Going in for a double dose of angst this season, Natalie Portman turns from "Black Swan" to play Emma, a young doctor in "No Strings Attached" who scampers away from emotional attachments. Her prime attachee is Ashton Kutcher's Adam, an aspiring TV writer and the son of a famous blowhard sitcom star played by Kevin Kline.
The stereotypical gender role reversal here is the gimmick. Emma is the one who just wants a sexual relationship without any emotional overload while Adam, who plays along with the setup, inevitably falls for her. Why he does so is something of a mystery, since Emma, while undeniably smart and pretty, is also undeniably abrasive. Since Adam doesn't seem like the masochistic type, his puppyish, sweet-souled love for her registers as more of a plot convenience than a plausibility.
No doubt there is a vast young audience out there clamoring to know the answer to the film's conundrum about whether friends can have sex and still be friends. The answer provided here – one of many reasons why this film is not as "daring" as it pretends – is a resounding "no." (This is no junior-division "Last Tango in Paris.") That answer will likely make the film a big date-night smash, although these days who knows what qualifies as a date movie? I thought "Black Swan" would be the worst date movie since "Saw 3D" but I was wrong.
Director Ivan Reitman and screenwriter Elizabeth Meriwether start things out with a peppy, off-color spiritedness, and the early scenes between Emma and Adam, when they groggily, then avidly hook up, are sharp. It's when the movie lurches into seriousness, when Adam realizes he wants more than serial hookups and Emma can't figure out what she wants, that the movie regresses into a standard sudser. The film isn't helped by Kline's cameo, although his comic timing is impeccable. The problem is that what he's timing – the role of an aging ego-swelled roué – is very tired stuff.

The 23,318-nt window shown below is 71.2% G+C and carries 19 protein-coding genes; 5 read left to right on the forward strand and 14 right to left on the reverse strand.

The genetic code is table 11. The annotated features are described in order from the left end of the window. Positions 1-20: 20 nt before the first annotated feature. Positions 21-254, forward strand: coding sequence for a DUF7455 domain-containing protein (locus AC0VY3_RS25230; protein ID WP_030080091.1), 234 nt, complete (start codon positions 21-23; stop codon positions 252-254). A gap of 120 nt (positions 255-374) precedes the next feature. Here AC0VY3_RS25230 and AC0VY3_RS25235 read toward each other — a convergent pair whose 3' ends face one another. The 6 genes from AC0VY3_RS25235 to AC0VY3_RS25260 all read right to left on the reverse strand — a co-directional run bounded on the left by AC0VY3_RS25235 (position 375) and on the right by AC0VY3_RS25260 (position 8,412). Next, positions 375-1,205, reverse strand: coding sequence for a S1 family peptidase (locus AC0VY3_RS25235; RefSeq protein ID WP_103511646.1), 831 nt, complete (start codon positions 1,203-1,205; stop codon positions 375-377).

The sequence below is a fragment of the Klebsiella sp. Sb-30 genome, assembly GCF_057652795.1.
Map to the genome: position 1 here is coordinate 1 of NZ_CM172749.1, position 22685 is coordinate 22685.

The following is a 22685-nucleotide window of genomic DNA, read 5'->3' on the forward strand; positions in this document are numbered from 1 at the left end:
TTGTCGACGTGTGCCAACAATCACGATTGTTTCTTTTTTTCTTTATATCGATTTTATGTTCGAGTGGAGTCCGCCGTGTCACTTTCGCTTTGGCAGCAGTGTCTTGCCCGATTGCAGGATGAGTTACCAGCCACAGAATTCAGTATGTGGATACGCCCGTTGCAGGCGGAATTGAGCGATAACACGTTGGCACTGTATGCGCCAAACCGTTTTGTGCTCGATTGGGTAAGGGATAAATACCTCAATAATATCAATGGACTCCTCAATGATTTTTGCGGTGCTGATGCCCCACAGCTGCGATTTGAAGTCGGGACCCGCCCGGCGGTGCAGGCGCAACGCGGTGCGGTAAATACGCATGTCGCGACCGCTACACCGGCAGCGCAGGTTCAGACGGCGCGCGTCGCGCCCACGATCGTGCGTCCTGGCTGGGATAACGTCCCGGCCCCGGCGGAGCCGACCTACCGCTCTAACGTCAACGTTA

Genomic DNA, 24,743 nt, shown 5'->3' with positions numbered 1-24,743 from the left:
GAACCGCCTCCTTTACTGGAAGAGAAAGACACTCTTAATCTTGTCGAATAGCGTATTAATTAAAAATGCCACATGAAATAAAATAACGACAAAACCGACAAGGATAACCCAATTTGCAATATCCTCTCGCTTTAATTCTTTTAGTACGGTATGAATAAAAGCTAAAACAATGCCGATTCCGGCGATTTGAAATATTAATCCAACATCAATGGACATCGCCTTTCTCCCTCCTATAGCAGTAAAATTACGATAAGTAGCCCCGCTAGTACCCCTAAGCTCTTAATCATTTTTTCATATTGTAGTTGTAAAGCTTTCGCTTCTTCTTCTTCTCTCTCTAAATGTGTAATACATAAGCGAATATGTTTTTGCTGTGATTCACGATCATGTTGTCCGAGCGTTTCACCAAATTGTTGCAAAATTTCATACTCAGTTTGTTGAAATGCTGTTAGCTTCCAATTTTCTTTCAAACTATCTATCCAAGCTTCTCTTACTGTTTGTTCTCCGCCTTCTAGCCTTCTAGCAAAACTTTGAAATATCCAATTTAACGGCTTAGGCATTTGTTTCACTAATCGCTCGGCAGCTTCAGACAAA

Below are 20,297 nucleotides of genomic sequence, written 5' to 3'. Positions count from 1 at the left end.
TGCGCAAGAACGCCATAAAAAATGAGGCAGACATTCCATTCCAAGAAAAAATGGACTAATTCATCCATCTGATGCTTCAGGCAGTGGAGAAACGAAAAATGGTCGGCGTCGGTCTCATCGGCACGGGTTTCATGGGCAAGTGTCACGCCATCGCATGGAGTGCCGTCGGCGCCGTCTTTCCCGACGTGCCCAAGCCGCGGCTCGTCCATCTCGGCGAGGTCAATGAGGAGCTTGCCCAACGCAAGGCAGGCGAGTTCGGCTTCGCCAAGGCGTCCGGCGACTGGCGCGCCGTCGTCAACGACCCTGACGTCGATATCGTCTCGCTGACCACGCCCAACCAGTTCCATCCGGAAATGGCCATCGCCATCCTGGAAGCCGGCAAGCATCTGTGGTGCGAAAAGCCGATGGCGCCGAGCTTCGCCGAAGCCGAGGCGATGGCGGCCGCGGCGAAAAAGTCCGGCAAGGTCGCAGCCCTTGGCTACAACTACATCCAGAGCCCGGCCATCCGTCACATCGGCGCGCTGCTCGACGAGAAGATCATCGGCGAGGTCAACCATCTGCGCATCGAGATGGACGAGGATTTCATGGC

Kutcher is charming enough. He's not exactly stretching, which is probably just as well. Portman looks at times as perplexed as we do about what she is supposed to be playing. Emma's avoidance of emotional ties is given no psychological underpinnings beyond a few flip Freudianisms. But at least Portman is playing someone who is recognizably human, unlike her dancer in "Black Swan," where she was a projection of the director's pop-schlock fantasies done up in a high-art tutu. The sexual pas de deux in "No Strings Attached" are a lot more down to earth. Grade: B- (Rated R for sexual content, language, and some drug material.)
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